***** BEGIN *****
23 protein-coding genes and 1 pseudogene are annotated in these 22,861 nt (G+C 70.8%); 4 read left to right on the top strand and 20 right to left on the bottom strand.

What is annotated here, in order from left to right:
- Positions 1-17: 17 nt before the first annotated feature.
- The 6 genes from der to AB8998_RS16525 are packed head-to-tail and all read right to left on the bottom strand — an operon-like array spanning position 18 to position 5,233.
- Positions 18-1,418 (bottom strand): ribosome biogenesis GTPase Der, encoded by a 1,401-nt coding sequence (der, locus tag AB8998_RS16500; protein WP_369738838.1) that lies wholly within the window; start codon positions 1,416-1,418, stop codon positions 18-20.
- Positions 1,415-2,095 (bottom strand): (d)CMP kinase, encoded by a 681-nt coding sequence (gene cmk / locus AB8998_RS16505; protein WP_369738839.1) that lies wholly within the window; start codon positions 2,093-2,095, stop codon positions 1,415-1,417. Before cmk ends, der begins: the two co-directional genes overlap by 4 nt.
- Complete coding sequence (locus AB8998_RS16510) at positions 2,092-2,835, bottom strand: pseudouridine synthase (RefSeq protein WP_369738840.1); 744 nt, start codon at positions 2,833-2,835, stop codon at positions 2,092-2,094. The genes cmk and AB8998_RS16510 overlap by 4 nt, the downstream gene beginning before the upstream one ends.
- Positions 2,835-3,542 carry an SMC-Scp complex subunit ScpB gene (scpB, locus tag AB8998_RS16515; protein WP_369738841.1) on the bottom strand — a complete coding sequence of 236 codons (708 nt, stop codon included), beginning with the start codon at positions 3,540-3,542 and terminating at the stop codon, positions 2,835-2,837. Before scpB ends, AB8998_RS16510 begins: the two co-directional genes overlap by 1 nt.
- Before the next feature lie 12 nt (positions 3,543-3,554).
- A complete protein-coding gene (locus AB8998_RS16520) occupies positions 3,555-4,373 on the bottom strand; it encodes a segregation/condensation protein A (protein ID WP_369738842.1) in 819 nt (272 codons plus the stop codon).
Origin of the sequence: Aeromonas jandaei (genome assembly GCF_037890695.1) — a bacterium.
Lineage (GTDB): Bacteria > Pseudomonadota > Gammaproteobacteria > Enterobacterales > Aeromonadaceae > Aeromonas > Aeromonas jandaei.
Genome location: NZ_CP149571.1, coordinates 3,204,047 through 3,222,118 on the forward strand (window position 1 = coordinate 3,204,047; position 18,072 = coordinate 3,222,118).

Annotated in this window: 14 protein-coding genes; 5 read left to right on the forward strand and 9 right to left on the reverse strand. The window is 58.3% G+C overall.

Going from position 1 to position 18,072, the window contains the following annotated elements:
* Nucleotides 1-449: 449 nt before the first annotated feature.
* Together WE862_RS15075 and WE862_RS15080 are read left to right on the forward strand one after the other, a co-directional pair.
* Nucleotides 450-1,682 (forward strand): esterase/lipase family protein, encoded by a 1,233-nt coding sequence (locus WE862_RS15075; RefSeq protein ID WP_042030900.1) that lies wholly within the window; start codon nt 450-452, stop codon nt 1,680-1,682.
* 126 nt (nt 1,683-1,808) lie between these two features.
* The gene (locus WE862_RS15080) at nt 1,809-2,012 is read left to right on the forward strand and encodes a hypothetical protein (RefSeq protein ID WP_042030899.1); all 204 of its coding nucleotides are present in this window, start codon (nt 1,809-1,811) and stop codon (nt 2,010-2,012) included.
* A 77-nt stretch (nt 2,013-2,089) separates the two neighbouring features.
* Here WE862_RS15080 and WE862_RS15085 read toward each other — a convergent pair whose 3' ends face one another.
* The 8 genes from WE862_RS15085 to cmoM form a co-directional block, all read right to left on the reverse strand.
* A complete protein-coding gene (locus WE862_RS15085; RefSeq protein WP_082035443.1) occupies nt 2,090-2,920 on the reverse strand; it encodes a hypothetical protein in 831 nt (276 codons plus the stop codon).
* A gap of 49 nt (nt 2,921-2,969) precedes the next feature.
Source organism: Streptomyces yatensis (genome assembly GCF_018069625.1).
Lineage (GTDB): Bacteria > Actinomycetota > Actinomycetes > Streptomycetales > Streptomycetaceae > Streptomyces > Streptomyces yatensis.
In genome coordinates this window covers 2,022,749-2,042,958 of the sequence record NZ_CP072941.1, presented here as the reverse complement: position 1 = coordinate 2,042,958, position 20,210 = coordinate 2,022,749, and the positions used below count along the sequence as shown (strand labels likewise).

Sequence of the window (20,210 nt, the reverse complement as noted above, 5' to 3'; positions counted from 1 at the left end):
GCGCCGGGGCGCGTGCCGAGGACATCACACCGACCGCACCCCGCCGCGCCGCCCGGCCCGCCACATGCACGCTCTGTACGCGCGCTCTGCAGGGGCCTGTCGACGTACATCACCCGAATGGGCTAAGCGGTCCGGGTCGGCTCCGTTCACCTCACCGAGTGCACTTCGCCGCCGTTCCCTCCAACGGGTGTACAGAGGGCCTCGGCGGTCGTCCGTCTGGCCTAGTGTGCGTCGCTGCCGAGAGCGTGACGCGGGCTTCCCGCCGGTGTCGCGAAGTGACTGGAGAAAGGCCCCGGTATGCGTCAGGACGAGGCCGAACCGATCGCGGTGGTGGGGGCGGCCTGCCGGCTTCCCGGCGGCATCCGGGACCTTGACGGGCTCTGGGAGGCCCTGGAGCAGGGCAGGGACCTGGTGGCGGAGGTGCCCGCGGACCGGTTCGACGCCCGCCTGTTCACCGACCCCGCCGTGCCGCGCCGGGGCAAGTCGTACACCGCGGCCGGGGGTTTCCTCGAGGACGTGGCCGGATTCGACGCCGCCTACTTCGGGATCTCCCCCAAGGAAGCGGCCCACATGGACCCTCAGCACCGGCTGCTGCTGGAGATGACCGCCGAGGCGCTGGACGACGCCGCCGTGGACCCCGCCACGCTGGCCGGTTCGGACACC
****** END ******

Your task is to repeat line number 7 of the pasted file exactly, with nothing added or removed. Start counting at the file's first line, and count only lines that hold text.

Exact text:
- Complete coding sequence (locus AB8998_RS16510) at positions 2,092-2,835, bottom strand: pseudouridine synthase (RefSeq protein WP_369738840.1); 744 nt, start codon at positions 2,833-2,835, stop codon at positions 2,092-2,094. The genes cmk and AB8998_RS16510 overlap by 4 nt, the downstream gene beginning before the upstream one ends.